The tie between local and global is a concept talked about widely these days—as the world becomes more connected, the opportunity to have impact from halfway across the world has become even greater. But few opportunities tie local and global so closely—and have as great an impact—as Woodbury’s Feed My Starving Children (FMSC) mobile pack event. This second annual event will take place October 4-7 at the HealthEast Sports Center, and has some ambitious goals: to raise $1.1 million and pack 5 million meals for underserved populations in developing countries.
Considering the success of the 2017 event, which resulted in more than 4 million meals and over $500,000 raised, these goals feel downright reasonable. There’s certainly enough energy around the event, something that returning co-chair Nikki Robbins attributes to the unique setup of the event. Typically, during the rest of the year, individuals and groups volunteer to visit FMSC locations and pack meals at the facility. This month’s mobile pack event allows thousands of volunteers to come together for four days and one common cause. “This event is maybe one of a kind in how the entire community comes together,” says Robbins. “This is all ages…sports teams, retirement centers, schools, and many other various groups. How many opportunities do you have for a 4-year-old and a senior citizen to work alongside each other with the same goal?”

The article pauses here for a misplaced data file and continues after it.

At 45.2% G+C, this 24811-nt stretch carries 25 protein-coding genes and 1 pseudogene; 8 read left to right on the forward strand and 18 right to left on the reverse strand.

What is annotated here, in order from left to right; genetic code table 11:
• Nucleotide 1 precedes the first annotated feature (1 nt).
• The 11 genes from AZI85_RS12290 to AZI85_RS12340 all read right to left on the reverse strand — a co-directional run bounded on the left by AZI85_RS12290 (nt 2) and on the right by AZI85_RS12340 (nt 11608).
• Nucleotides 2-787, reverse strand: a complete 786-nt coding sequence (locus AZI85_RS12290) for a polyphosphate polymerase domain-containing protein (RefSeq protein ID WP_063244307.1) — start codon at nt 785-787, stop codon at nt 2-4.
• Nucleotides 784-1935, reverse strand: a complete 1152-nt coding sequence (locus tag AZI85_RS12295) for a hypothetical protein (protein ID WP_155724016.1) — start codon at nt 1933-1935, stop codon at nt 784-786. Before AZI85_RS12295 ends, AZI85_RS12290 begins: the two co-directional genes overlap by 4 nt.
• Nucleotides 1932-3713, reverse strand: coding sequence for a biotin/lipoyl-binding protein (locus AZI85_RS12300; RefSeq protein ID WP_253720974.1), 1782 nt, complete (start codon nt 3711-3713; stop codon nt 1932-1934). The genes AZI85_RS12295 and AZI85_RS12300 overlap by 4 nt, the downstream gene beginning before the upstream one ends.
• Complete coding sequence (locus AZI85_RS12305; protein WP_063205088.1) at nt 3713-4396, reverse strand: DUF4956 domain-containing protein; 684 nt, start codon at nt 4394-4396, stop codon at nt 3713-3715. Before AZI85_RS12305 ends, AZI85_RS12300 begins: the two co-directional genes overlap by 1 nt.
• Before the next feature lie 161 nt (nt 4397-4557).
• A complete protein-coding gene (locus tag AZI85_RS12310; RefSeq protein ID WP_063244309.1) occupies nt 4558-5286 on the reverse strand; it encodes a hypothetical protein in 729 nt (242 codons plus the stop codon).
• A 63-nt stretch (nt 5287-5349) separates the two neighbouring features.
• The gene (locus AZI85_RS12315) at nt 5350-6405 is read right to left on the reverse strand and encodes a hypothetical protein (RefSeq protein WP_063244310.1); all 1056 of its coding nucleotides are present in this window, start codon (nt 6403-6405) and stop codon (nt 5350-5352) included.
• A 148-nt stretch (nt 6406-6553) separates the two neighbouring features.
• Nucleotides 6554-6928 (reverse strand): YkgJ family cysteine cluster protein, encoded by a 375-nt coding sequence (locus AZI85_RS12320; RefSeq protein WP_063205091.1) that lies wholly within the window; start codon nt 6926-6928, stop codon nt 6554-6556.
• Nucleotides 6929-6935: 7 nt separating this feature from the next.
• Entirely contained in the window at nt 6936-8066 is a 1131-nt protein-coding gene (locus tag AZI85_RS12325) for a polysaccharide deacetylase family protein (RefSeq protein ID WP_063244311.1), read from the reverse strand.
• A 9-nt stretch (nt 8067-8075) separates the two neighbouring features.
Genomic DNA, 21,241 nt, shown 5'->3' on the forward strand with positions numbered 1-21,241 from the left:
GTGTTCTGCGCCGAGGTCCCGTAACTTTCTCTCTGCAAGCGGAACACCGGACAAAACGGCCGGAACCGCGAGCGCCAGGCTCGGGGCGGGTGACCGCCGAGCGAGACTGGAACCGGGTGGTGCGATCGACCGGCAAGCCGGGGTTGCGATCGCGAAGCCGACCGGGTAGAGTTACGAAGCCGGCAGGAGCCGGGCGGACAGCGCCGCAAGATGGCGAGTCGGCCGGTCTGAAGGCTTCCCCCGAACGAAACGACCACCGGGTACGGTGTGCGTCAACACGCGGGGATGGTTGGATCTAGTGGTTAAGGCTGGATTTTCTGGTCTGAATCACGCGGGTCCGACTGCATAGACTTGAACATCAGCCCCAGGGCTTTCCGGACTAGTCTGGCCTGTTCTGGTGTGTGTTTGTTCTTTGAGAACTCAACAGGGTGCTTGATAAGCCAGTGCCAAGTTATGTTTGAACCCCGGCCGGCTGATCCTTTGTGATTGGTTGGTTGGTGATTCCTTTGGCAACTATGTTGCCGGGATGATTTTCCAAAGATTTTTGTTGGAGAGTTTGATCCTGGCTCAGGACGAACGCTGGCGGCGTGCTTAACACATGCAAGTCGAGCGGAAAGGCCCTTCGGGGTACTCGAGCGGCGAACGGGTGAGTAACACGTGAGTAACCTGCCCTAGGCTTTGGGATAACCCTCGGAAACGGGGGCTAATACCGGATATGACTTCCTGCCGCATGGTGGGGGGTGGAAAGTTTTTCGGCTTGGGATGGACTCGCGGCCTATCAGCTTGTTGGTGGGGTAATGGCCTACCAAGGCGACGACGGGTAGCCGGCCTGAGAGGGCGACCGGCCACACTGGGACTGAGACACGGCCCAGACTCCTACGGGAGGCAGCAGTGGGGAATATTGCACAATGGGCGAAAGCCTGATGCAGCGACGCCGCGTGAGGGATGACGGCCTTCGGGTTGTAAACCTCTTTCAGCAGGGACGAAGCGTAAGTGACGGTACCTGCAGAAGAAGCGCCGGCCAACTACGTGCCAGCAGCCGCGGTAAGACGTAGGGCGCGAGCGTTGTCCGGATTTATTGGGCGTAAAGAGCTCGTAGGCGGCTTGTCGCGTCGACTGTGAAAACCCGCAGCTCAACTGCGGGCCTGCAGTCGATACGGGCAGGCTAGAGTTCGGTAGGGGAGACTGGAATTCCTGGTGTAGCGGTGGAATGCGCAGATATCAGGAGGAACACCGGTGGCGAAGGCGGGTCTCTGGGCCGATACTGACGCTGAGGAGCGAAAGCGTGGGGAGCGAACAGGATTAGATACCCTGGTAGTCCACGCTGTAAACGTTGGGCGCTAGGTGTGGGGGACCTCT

FMSC mobile pack development advisor Dave Gunnlaugsson agrees that the Woodbury event is something special. “I have had the opportunity to work at FMSC for the past six and a half years and have shared the Woodbury story with a variety of people in large and small communities alike,” he says. “It truly feels like a full-on community event, because everyone is welcome and so many people from different places are involved.”
Returning co-chair Lisa Engh says raising awareness about hunger-related issues is a main goal of the event. “As much as we hope people learn about global hunger, it’s about local hunger, too. It’s in Minnesota and it’s here in Woodbury,” she says. Ten percent of earnings from the event are donated to Woodbury’s Christian Cupboard Food Shelf; last year $50,000 was donated and used to help kickstart construction of the food shelf’s new building, which opened last January.
There’s another important factor for the event's success: beyond doing good, it’s about having fun. “Attendees can expect music the entire time, and challenges throughout shifts that encourage friendly competition, like who can pack the most meals in five minutes,” explains Robbins. Themed shifts are new this year—because the event draws groups, similar groups will be invited to participate during the same hours. Examples include birthday parties, Woodbury business owners, or sports teams packing and competing against each other.
Though Woodbury residents are the lifeblood of the event, there’s been a strong push this year to invite participants from neighboring communities. Engh explains, “The event has always been a group effort with group ownership. At the end of it, it’s always about the power of the group together, so extending it to nearby communities just makes this event even more powerful and the impact even bigger.” She adds, “When people talk about this event, it’s interesting to hear their word choice. It’s a lot of ‘us,’ ‘we’ and ‘ours.’ It’s all about the coming together.”
Feed My Starving Children
5 Million Meals mobile pack event
HealthEast Sports Center